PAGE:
The thing of it was that I didn’t really accept the way things actually are.  It was just too depressing to acknowledge the evil and harm in the world, and I had a rather large set of matched emotional baggage to cart around as well.  It’s taken a long time to get even the bit of clarity I have now, and one thing seems clear at least.  One must remain calm.  It sounds silly but when you think about all the times you get stressed and disoriented, just in the course of a day or a stroll down the grocery store aisle, it illuminates the fog we (yes, I) walk around in far too often.  Calmness isn’t a matter of repressing what you feel, either.  It’s more a matter of feeling what you feel, looking to the source and putting it in perspective.  Like, that was then, this is now.  What can really be done at any given point?  WHERE THE HELL AM I? If I am in fact in the grocery store there’s no need to panic, seriously.  The other big part of it is acknowledging the World around you.  Look at and speak to your fellow humans and animals.  Look at the sky.  This alone goes a long way toward clarity because it eventually does show you you are NOT alone- others are slogging through all this stuff too and the odds are that one of you will actually make it and be able to deliver a cogent report about the lay of the land.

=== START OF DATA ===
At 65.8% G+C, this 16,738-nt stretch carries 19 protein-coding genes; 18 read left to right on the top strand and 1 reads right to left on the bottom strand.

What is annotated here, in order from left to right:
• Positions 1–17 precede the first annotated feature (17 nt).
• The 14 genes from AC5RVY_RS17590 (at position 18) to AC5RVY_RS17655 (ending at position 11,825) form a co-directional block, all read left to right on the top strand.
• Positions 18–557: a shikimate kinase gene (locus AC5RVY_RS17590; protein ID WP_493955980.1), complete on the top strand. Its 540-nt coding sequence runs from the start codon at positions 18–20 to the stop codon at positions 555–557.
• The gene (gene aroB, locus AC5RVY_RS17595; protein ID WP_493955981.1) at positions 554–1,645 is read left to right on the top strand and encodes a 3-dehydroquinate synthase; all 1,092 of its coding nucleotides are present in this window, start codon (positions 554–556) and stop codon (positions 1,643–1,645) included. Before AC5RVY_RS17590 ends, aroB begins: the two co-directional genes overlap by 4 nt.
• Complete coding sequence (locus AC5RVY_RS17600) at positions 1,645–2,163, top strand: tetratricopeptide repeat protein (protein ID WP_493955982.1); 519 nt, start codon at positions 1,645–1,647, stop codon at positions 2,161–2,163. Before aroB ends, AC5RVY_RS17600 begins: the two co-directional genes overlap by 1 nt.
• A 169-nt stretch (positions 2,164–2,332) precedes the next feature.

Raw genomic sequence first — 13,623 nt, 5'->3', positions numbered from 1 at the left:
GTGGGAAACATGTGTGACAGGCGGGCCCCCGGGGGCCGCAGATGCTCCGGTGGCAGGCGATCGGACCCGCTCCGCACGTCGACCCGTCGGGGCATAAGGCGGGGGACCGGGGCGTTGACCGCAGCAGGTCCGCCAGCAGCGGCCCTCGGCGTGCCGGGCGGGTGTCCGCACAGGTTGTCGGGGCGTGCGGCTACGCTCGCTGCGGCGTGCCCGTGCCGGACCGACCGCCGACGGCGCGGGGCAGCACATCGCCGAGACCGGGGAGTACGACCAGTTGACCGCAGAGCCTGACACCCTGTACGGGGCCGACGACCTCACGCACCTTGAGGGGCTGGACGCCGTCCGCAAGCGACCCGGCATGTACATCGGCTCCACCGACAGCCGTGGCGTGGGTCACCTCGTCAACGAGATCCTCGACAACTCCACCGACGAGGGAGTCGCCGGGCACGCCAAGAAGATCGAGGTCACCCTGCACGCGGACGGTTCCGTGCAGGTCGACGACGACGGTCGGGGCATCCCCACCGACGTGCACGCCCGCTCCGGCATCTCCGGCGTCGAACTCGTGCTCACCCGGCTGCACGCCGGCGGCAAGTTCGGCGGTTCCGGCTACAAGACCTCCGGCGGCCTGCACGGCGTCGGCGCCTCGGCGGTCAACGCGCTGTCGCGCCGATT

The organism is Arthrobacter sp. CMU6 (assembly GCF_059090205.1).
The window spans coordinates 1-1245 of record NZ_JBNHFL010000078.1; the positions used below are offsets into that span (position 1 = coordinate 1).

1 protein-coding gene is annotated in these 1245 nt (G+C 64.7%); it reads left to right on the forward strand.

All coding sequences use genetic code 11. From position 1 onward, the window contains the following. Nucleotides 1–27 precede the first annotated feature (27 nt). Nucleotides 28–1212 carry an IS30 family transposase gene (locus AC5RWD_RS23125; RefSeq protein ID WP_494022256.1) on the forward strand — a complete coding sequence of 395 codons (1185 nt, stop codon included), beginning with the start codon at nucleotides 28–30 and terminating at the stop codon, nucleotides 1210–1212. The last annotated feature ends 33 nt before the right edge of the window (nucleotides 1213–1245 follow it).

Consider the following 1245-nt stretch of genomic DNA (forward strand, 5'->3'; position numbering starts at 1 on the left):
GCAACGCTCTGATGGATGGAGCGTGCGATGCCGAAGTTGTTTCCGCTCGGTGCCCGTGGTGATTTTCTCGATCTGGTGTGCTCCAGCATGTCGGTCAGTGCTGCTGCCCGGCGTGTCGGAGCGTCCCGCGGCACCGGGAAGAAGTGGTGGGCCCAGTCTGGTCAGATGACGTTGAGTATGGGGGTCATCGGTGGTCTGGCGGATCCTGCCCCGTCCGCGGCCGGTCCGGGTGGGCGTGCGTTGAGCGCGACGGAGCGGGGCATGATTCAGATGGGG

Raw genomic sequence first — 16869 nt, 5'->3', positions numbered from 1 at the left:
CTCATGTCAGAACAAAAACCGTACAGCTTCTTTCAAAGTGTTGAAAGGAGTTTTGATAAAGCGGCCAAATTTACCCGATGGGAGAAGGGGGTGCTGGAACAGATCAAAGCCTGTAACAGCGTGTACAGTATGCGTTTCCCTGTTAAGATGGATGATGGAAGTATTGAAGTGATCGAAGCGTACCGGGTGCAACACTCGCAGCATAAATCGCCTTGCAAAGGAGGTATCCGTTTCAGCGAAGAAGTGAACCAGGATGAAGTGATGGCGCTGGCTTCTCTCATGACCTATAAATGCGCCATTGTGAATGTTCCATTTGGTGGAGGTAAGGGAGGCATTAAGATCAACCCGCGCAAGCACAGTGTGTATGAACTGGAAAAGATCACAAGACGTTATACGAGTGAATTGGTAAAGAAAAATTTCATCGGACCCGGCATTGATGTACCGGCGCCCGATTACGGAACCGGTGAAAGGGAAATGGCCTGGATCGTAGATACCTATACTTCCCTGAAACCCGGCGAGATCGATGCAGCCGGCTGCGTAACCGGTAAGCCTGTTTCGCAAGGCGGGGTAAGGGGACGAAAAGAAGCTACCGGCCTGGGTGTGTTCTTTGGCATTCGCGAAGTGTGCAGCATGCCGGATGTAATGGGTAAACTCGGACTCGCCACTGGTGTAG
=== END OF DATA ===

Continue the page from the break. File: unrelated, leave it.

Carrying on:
Last evening we looked at storm clouds on the horizon.  (And we could do this because we had on our handy dandy mosquito and bug repelling bracelets! Yay!)  They were an incredible slate blue, behind the varying shades of grey and olive green of the trees, and there was a strange kind of alertness to it all- a soundless sound.  The finches and titmice and woodpeckers and hummingbirds were  busily eating their dinners and taking baths, the lizards and frogs were bustling around (we have BABY frogs at present, and they’re PINK).  We’d spent the workable part of the day (the non-broiler setting on the temperature that is) weeding and digging our raised beds up, the Partner and I (albeit slowly in my case).  Everything was quiet and the soil seemed to be thanking us for our work as it laid there tilled and breathing, happy with its new rock dust and peat and seaweed.  Our seedlings have sprung up luxuriantly and of course, even though I did a drawing of what seed was where….naturally, it is now all a mish mosh and it will be a revelation to see which tomatoes are the giant yellow Ukrainians and which are the San Marzanos.  Will it be cayenne or bell pepper?  We’re clear on which melons are which but that is about as far as it goes right now.